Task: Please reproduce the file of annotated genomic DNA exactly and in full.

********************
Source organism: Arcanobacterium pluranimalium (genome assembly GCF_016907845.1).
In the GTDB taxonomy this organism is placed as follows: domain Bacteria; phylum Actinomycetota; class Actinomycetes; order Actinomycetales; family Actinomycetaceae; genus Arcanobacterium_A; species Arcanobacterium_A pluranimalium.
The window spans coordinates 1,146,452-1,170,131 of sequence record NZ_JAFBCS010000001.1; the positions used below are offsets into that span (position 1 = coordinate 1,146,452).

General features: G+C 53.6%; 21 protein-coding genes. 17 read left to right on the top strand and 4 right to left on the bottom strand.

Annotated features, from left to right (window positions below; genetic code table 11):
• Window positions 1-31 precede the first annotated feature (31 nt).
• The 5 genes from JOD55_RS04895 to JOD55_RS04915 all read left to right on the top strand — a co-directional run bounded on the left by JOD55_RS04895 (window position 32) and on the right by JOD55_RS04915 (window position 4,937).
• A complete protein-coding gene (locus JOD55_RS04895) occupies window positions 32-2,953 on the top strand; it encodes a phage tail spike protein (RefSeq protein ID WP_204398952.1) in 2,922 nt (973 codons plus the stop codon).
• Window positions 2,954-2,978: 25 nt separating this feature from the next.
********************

Source organism: Arcanobacterium pluranimalium (genome assembly GCF_016907845.1).
In the GTDB taxonomy this organism is placed as follows: domain Bacteria; phylum Actinomycetota; class Actinomycetes; order Actinomycetales; family Actinomycetaceae; genus Arcanobacterium_A; species Arcanobacterium_A pluranimalium.
The window spans coordinates 1,146,452-1,170,131 of sequence record NZ_JAFBCS010000001.1; the positions used below are offsets into that span (position 1 = coordinate 1,146,452).

General features: G+C 53.6%; 21 protein-coding genes. 17 read left to right on the top strand and 4 right to left on the bottom strand.

Annotated features, from left to right (window positions below; genetic code table 11):
• Window positions 1-31 precede the first annotated feature (31 nt).
• The 5 genes from JOD55_RS04895 to JOD55_RS04915 all read left to right on the top strand — a co-directional run bounded on the left by JOD55_RS04895 (window position 32) and on the right by JOD55_RS04915 (window position 4,937).
• A complete protein-coding gene (locus JOD55_RS04895) occupies window positions 32-2,953 on the top strand; it encodes a phage tail spike protein (RefSeq protein ID WP_204398952.1) in 2,922 nt (973 codons plus the stop codon).
• Window positions 2,954-2,978: 25 nt separating this feature from the next.